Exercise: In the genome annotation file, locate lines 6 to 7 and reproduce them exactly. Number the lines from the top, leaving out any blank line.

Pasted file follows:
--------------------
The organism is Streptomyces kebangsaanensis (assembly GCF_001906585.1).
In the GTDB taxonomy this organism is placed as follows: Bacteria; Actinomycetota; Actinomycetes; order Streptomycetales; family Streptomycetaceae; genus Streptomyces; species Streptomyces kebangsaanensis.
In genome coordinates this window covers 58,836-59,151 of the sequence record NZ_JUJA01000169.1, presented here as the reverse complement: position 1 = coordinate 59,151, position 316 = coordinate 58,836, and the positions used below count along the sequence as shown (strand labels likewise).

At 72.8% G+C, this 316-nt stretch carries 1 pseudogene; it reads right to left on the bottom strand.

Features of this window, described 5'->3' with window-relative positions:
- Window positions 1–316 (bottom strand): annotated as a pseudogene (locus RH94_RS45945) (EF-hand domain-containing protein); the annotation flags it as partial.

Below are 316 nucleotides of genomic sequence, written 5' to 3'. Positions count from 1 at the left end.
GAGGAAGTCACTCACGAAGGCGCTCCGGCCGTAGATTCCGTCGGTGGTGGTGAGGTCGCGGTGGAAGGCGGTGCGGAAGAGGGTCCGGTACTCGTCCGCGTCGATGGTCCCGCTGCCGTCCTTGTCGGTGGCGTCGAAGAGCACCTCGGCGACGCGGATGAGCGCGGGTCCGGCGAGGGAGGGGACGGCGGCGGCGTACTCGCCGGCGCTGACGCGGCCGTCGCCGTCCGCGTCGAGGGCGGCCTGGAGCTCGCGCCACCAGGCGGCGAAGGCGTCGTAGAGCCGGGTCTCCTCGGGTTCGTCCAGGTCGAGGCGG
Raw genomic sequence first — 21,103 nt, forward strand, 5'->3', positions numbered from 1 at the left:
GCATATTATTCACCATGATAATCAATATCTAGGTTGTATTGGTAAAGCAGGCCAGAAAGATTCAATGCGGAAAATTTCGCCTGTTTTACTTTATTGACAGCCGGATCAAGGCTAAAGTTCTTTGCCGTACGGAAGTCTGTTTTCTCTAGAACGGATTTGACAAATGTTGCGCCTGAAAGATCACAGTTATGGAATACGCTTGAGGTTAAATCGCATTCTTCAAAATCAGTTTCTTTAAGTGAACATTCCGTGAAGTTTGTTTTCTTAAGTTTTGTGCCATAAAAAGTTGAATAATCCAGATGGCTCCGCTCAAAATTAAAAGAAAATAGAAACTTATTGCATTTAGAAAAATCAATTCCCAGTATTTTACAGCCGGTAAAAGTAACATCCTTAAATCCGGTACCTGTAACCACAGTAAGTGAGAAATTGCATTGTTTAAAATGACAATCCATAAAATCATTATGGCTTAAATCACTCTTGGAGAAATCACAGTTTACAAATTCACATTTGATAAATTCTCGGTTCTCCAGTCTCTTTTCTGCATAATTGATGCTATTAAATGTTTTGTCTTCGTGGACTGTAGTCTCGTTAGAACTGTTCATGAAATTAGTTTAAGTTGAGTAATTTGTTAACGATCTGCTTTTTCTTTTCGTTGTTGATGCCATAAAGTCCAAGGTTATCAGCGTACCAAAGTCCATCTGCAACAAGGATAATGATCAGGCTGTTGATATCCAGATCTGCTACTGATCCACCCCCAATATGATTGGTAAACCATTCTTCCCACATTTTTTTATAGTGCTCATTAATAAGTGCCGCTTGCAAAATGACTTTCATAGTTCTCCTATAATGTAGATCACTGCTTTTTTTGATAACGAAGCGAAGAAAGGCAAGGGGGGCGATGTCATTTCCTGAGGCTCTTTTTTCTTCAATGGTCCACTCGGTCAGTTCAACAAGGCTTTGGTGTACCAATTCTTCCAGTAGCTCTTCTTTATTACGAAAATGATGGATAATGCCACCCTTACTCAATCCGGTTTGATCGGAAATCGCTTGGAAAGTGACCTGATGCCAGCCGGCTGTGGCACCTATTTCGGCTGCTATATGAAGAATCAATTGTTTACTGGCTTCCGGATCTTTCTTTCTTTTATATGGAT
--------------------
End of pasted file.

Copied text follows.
- Window positions 1–316 (bottom strand): annotated as a pseudogene (locus RH94_RS45945) (EF-hand domain-containing protein); the annotation flags it as partial.

Below are 316 nucleotides of genomic sequence, written 5' to 3'. Positions count from 1 at the left end.